The MacLinnon surname is an Anglicized form of Gaelic Mac Gille Fhinneain, a patronymic
name created from a Gaelic personal name
"Fionnán," from the Gaelic "fionn," meaning "white."
Early Origins of the MacLinnon family
The surname MacLinnon was first found in Ayrshire
where their history vitally is enmeshed with that of the larger Logan Clan
. The MacLinnon spelling of this name was first found in Druimdeurfait, in Ross-shire
, where they were a branch of the Highland Logans, who lived along Loch Lochy. According to family lore, they descend from Gilliegorm, Chief of the northern Logans, who was killed battling the Clan
Fraser. His pregnant wife taken captive by Lord Lovat. Her son, born humped back, was called Crotair MacGilliegorm, the "crooked-back son of Gilliegorm." Fearing future revenge on the Frasers by the boy, he was sent to a monastery at Beauly, where he became a monk. He was said to be an ardent follower of the Irish Saint Fhinan, and one of his children took the name Mac Gillie Fhinan, which eventually became MacLennan.
Early History of the MacLinnon family
This web page shows only a small excerpt of our MacLinnon research.Another 493 words (35 lines of text) covering the years 1204, 1296, 1329, 1555, 1606, 1609, 1746 and 1890 are included under the topic Early MacLinnon History in all our PDF Extended History products and printed products wherever possible.
MacLinnon Spelling Variations
names that evolved in the largely preliterate Middle Ages are often marked by considerable spelling variations
. MacLinnon has been spelled MacLennan, MacLenan, McLennan, McLennen and many more.
Early Notables of the MacLinnon family (pre 1700)
More information is included under the topic Early MacLinnon Notables in all our PDF Extended History products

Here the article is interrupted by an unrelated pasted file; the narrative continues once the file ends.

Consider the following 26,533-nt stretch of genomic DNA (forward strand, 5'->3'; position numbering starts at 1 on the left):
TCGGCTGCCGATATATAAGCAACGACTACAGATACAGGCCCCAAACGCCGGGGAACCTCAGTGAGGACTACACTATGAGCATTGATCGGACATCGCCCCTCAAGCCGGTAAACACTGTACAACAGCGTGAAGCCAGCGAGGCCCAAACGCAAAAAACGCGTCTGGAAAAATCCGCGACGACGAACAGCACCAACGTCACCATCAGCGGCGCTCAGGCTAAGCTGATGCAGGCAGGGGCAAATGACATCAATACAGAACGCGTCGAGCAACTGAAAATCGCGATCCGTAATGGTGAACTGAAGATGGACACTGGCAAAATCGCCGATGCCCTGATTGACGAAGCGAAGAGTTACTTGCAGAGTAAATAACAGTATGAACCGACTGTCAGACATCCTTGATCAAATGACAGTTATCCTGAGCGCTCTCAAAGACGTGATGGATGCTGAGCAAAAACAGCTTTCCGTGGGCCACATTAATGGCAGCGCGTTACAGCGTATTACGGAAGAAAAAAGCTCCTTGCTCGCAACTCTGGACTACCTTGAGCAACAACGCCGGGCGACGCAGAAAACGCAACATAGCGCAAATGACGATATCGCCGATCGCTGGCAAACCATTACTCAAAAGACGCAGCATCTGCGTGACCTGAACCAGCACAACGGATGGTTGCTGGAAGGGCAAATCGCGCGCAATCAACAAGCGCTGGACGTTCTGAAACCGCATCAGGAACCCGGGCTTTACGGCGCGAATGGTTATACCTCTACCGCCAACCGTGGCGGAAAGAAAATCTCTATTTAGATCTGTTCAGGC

and printed products wherever possible.
Migration of the MacLinnon family to Ireland
Some of the MacLinnon family moved to Ireland
, but this topic is not covered in this excerpt.Another 109 words (8 lines of text) about their life in Ireland is included in all our PDF Extended History products and printed products wherever possible.
Migration of the MacLinnon family to the New World and Oceana
Some of the Boernician-Scottish Clan
families who came to North America were Loyalists who went north to Canada after the American War of Independence
. Families on both sides of the border went on to found two of the world's great nations. This century, families with Scottish roots have rediscovered their heritage through highland games and clan societies. An inquiry into the early roots of North American families reveals a number of immigrants bearing the name MacLinnon or a variant listed above: William MacLenan, who arrived in Pictou, N.S. in 1773 aboard the "Hector"; Angus
, Donald, Duncan, Farquhar, John, Roderick, and Rory Maclennan, who were all sent to Barbados in 1745.
The MacLinnon Motto
The motto was originally a war cry or slogan. Mottoes first began to be shown with arms in the 14th and 15th centuries, but were not in general use until the 17th century. Thus the oldest coats of arms generally do not include a motto. Mottoes seldom form part of the grant of arms: Under most heraldic authorities, a motto is an optional component of the coat of arms, and can be added to or changed at will; many families have chosen not to display a motto.
Motto: Hoc majorum virtus
Motto Translation: This is the valour of my ancestors.